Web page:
With our 2010 server upgrade we're doing more than just replacing hardware, we're moving to a fully virtualized server environment. We're constructing two private clouds, one for our heavy database applications and one for everything else. The point of creating two independent clouds is to equip them with different levels of hardware - more memory/IO for the db cloud and something a bit more reasonable for the main cloud. Within each cloud we're looking to completely duplicate all hardware to make our environment much more manageable. 

The first hardware we got in for the upgrade were our CPUs. We're moving from a 28 server setup to a 12 server environment. Each server has two CPU sockets and we're populating them with Intel Xeon L5640s.


The L5640 is a 32nm Westmere processor with 6-cores/12MB L3 per chip. The L indicates a lower voltage part. The L5640 carries a 60W TDP thanks to its 2.26GHz clock speed. We're mostly power constrained in our racks so saving on power is a top priority.

Each server will have two of these chips, that's 12-cores/24-threads per server. We've reviewed Intel's Xeon 5670 as well as the L5640 in particular. As Johan concluded in his review, the L5640 makes sense for us as we have hard power limits at the rack level and are charged extra for overages.

There's not much else to show off at this point but over the coming days/weeks you'll see more documentation from our upgrade process.


Hopefully this will result in better performance for all of you as well as more uptime as we can easily scale hardware within our upcoming cloud infrastructure. 

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  • Casper42 - Wednesday, September 1, 2010 - link

    Sounds like a shitload? It always cracks me up how the desktop junkies come into a Server thread and are amazed by a mediocre product or setup.

    I work for HP and deal with mainly enterprise customers who are buying 16 blade servers with X5670s and 144GB of RAM in a single PO, only to turn around 2 months later and order more. And thats not including the orders from places like Microsoft and Facebook. Those ship out as an entire rack of equipment pre-cabled.

    Before I jumped over to the dark side (Sales) I last worked for a small division of a fortune 500 and deployed 8 c7000 HP Chassis' and around 100 blade servers before I left earlier this year.

    So 12 VM Hosts - small potatoes
  • Zorblack1 - Monday, August 30, 2010 - link

    Are you serious? You come off stupid saying: "...but why weren't AMD Opteron six core considered?" When nothing of the sort was said in the article.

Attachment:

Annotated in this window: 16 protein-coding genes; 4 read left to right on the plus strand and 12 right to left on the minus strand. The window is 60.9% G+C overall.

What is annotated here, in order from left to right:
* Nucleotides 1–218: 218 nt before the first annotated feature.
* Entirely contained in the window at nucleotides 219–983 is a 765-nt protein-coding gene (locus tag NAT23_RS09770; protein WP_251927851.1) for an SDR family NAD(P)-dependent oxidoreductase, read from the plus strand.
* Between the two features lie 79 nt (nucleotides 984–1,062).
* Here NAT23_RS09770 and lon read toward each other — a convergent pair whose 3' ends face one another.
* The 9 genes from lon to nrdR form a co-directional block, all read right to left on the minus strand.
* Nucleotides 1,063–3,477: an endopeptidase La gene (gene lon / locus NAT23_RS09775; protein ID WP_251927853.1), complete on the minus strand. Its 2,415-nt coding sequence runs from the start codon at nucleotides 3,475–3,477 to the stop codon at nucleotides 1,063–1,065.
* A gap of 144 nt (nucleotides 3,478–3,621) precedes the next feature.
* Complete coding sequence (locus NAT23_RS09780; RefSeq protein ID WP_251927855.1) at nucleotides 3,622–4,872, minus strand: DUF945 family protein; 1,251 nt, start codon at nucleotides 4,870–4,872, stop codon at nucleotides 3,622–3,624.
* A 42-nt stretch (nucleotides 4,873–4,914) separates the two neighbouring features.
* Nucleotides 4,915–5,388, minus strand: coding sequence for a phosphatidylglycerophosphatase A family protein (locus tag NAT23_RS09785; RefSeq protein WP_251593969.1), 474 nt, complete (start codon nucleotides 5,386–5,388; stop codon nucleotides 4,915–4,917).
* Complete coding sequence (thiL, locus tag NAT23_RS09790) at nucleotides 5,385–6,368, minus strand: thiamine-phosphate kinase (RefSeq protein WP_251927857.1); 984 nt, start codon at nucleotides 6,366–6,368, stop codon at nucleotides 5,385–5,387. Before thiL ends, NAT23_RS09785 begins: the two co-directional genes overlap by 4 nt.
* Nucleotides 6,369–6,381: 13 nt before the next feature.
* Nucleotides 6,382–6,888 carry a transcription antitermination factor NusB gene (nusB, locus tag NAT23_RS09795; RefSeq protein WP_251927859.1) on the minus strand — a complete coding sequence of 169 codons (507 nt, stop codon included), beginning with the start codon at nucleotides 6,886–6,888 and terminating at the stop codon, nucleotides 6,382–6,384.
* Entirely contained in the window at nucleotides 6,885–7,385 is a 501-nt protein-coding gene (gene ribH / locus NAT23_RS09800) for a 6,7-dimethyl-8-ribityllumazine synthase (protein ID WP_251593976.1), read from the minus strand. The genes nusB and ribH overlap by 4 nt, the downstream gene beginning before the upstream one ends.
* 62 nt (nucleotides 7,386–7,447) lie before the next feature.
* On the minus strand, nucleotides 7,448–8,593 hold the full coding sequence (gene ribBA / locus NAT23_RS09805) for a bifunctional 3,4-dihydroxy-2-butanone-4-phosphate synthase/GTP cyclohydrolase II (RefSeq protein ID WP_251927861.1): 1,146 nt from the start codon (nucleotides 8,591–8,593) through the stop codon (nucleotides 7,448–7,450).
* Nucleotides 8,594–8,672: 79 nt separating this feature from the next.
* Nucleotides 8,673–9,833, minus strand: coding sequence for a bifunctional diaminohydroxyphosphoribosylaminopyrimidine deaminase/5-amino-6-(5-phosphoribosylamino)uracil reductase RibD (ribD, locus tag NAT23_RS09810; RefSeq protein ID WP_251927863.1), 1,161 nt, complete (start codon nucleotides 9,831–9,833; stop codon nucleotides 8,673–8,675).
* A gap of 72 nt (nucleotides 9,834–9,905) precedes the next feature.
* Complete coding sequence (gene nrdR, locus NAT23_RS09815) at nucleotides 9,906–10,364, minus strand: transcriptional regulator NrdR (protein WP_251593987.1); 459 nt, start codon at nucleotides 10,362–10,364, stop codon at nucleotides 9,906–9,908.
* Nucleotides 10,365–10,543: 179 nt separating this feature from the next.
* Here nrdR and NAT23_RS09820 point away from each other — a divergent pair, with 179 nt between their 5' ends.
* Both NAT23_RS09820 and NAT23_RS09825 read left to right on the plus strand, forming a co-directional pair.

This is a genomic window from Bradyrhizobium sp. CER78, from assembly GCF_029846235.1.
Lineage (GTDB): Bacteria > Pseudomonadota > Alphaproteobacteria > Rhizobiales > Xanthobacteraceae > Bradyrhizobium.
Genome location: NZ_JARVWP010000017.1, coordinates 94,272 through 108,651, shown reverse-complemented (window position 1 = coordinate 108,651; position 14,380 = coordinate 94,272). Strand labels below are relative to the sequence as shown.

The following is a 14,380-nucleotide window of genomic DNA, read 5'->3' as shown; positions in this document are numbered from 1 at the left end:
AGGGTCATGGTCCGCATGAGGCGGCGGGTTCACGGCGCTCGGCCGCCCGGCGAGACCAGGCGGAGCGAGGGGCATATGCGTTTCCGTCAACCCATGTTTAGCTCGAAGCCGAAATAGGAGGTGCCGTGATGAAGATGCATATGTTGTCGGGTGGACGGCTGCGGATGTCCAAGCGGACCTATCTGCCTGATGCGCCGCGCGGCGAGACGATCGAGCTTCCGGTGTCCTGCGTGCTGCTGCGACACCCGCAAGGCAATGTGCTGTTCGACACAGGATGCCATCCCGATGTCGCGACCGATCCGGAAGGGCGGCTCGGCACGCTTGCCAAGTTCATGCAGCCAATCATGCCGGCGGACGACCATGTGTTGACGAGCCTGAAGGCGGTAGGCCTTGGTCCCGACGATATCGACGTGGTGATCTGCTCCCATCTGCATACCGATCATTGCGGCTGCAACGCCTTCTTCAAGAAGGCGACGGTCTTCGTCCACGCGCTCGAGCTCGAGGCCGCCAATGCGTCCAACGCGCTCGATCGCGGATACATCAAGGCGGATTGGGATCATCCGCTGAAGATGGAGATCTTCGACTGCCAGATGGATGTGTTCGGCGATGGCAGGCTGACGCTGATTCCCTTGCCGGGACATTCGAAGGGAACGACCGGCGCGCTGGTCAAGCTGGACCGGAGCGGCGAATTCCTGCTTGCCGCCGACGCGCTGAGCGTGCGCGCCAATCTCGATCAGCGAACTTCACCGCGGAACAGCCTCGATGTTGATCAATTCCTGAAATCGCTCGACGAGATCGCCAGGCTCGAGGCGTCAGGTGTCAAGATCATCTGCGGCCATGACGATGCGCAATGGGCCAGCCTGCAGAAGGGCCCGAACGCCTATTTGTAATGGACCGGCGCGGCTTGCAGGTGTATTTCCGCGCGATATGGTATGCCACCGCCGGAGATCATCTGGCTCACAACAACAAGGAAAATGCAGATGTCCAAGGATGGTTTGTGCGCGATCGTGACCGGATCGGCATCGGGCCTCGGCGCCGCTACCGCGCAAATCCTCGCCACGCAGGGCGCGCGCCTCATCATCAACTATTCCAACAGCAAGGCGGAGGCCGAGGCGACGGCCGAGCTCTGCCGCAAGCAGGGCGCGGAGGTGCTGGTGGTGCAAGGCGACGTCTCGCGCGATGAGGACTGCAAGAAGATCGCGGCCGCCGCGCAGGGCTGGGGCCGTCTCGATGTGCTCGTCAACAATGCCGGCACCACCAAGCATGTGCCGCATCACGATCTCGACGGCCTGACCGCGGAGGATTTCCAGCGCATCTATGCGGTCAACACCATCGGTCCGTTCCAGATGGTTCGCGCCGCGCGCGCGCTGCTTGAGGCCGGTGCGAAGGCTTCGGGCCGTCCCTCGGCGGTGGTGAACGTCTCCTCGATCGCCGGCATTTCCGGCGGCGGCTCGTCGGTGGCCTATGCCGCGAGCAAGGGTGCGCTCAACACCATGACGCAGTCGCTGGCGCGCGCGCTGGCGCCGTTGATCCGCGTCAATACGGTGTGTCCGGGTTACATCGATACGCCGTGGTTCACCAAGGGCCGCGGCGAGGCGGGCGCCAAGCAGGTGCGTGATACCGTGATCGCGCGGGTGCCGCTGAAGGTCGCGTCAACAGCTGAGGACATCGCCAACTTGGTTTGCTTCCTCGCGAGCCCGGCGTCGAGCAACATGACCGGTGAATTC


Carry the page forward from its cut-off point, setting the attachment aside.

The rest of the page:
The article was not about why they choose, just what they choose. Additionally they never said they didn't consider; go troll elsewhere.
  • Griswold - Tuesday, August 31, 2010 - link

    Anand said its a good question, which makes you come off stupid and look like a troll.
  • webdev511 - Tuesday, August 31, 2010 - link

    Of course Opteron 6000 series really are best suited for situations where per-socket licensing comes into play, e.g. database and application servers.

    Suffice to say I'm looking forward to this series.
  • mfenn - Monday, August 30, 2010 - link

    I'm very interested to hear which cloud infrastructure management software that you picked (VMWare, Eucalyptus, OpenNebula).
  • ruusnak - Tuesday, August 31, 2010 - link

    Me too... also, I'm interested in hearing how much service automation you actually plan to use and how you implement the automation. After all, when we talk about clouds, that would mean - in addition to just virtualization - implementing the service catalogs, image repositories of those services, workflows performing automated deployments of those services, workflows to modify/remove the services etc.
  • jigglywiggly - Monday, August 30, 2010 - link

    virtualbox is THE best
    that is all..

    Oh and why need for so much cpu computing power? I'd be more troubled with DISK I/O performance.
  • DigitalFreak - Monday, August 30, 2010 - link

    Since when is Virtual Box in the same league as VMware ESX, Citrix XenServer, etc. for enterprise server use?
  • Adul - Tuesday, August 31, 2010 - link

    it isnt. Hell I wouldn't even put xenserver up there, but it looks like a client of ours will want to go that route. It should be interesting. We run esx and hyperv right now.
  • JHBoricua - Tuesday, August 31, 2010 - link

    You don't consider XenServer enterprise ready and yet you follow that by stating you run Hyper-V? Talk about fail.

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